Our new executive branch leaders are warning us of death on the horizon. It might seem like an odd thing to do barely a week into their new administration, but that’s exactly what Vice President Joe Biden did in an interview on CBS’ “Face the Nation” on Sunday, Jan. 25.
First, Biden acknowledged difficulties placating Pakistanis angry about missiles fired over the Afghan border, allegedly at al-Qaeda operatives seeking refuge in the wild Waziristan region. He then characterized Afghanistan as a country where both the Taliban and an illicit opium trade are flourishing. According to the CIA, opium generates $3 billion a year in “illicit economic activity” in Afghanistan. Aside from the fact that a large piece of this economic pie belongs to the Taliban, corruption in the country is widespread. A recent report from the New York Times’ Dexter Filkins describes the corruption as so extreme that it runs from the highest government office to the lowliest traffic cop.
Such disarray and chaos isn’t stopping the U.S. from a deeper commitment to the war there–mainly in the form of American troops. The Obama administration has repeatedly promised a buildup of about 20,000 to 30,000 troops in 2009. But with the war on terror, the estimated need for troop levels can be a lot like a proposed budget. Numbers can change.
Now Biden—and by virtue of his position the Obama administration—is warning the American people to prepare for death. Here’s part of what was said during the Jan. 25 interview with Bob Schieffer:
“So should we expect more American casualties?” Schieffer asked about Afghanistan.
“I hate so say it, but yes, I think there will be. There will be an up-tick,” Biden answered.
An “up-tick”? Translation: more wounded and dead. And not just U.S. troops. If the Americans keep their promises for troop increases, they will make up but half of the boots on the ground that is now predominately NATO forces from other countries. And they are already being killed and wounded in numbers we rarely hear about in the news. Total U.S. casualties in Operation Enduring Freedom, as it’s dubbed, already stand at 642, according to iCasualties.org. The total number of Coalition deaths is 1,042. The figures don’t include the wounded.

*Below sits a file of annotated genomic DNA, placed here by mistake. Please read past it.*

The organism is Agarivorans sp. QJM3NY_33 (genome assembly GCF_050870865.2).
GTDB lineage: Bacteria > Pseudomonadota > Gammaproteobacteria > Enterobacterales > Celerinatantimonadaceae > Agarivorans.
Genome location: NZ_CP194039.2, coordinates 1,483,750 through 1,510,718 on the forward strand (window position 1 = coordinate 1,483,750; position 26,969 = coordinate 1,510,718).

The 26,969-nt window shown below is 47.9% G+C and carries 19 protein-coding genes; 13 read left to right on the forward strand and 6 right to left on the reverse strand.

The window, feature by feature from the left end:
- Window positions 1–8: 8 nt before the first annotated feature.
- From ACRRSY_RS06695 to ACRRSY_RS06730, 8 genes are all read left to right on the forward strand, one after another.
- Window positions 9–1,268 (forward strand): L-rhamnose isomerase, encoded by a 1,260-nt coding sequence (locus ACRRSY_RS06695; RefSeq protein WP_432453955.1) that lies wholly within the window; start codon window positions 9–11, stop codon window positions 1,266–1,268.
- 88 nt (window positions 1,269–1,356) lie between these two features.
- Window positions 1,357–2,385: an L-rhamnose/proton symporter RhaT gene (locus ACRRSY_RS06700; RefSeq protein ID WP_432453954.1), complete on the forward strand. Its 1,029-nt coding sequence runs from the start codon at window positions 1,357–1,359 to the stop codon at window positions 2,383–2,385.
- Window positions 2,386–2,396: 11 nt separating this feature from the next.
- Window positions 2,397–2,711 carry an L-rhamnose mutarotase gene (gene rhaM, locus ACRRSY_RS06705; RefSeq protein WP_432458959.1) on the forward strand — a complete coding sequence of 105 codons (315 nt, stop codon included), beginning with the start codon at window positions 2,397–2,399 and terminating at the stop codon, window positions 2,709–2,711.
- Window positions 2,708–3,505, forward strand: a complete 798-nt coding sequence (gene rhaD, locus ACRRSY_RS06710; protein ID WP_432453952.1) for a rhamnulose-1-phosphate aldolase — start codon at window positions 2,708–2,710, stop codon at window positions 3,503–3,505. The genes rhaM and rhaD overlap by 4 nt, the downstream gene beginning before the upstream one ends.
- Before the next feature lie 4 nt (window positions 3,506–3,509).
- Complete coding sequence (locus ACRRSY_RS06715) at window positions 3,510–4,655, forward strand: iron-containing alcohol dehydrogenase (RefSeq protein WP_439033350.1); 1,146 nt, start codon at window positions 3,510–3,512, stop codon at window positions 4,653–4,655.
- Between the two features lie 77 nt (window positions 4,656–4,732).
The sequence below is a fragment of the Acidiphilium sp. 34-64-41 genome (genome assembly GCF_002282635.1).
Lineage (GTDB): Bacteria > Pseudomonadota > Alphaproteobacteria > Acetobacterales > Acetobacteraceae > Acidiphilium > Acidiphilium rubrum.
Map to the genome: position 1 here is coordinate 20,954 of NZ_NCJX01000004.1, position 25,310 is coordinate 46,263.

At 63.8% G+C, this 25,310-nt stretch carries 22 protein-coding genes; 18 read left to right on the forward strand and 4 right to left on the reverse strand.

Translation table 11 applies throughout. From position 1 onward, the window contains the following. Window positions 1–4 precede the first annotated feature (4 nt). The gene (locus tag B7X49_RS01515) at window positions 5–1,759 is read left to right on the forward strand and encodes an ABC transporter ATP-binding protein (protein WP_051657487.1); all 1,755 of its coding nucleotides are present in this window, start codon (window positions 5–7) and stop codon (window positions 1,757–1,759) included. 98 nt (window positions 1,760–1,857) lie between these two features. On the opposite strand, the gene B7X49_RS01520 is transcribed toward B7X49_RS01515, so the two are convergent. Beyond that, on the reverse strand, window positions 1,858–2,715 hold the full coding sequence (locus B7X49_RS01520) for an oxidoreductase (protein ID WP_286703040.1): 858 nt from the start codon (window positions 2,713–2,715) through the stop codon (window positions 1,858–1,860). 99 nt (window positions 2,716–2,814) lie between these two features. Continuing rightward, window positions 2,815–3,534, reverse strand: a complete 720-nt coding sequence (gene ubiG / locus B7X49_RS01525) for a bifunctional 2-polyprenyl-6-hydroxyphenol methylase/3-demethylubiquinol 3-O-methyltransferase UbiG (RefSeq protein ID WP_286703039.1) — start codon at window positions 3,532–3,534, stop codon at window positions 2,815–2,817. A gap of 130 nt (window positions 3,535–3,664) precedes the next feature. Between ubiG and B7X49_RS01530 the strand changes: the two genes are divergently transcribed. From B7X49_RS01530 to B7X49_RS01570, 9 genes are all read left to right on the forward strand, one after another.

Afghanistan is a country that, by virtue of its very geography and nature, has thwarted would-be conquerors, invaders and mighty empires for years. As Helene Cooper aptly pointed out for the New York Times on Jan. 25 in her piece, “Fearing Another Quagmire in Afghanistan”, Afghanistan was long ago dubbed a “graveyard of empires”. To emphasize her point, Cooper started her piece with an eerie quote from Rudyard Kipling:
“When you’re wounded and left on Afghanistan’s plains
And the women come out to cut up what remains
Jest roll to your rifle and blow out your brains
An’ go to your Gawd like a soldier.”
—Rudyard Kipling, “The Young British Soldier,” 1892
With the dramatic ebbs and flows taking place all over the world right now, it might be hard to imagine that a place like Afghanistan could become a rising power. Most countries fit into that geopolitical definition by virtue of a market-force influence, savvy business or diplomatic practices, or a hold on an increasingly valuable commodity, like oil. Nevertheless, perhaps Afghanistan should also be considered in this category as well.
A rising power could also be a nation-state that has the potential to be a virtual vacuum of law and order. Add in the presence of a formidable, unpredictable and bloodthirsty adversary like the Taliban, and some 70,000 Coalition troops—and you have a recipe for pure disaster. Disaster that will take lives and limbs, and that could have a domino effect on an already weak economy. U.S. Secretary of Defense Robert Gates has already told the federal government we will need to spend about $136 billion this year for our Defense budget. It is precisely what former President Eisenhower warned about when leaving office: a military-industrial complex that is fed and sustained by its very existence.
If a so-called rising power can also be a country that has the potential to impact the rest of the world, then Afghanistan arguably fits into that category. For better or worse, this emergence is going almost unnoticed by the world community, and certainly by many Americans.
We are relieved to feel the pressure easing with the war in Iraq, and willing to believe that the darkest part of the night in the war on terror is over. But in Afghanistan, it could be just beginning.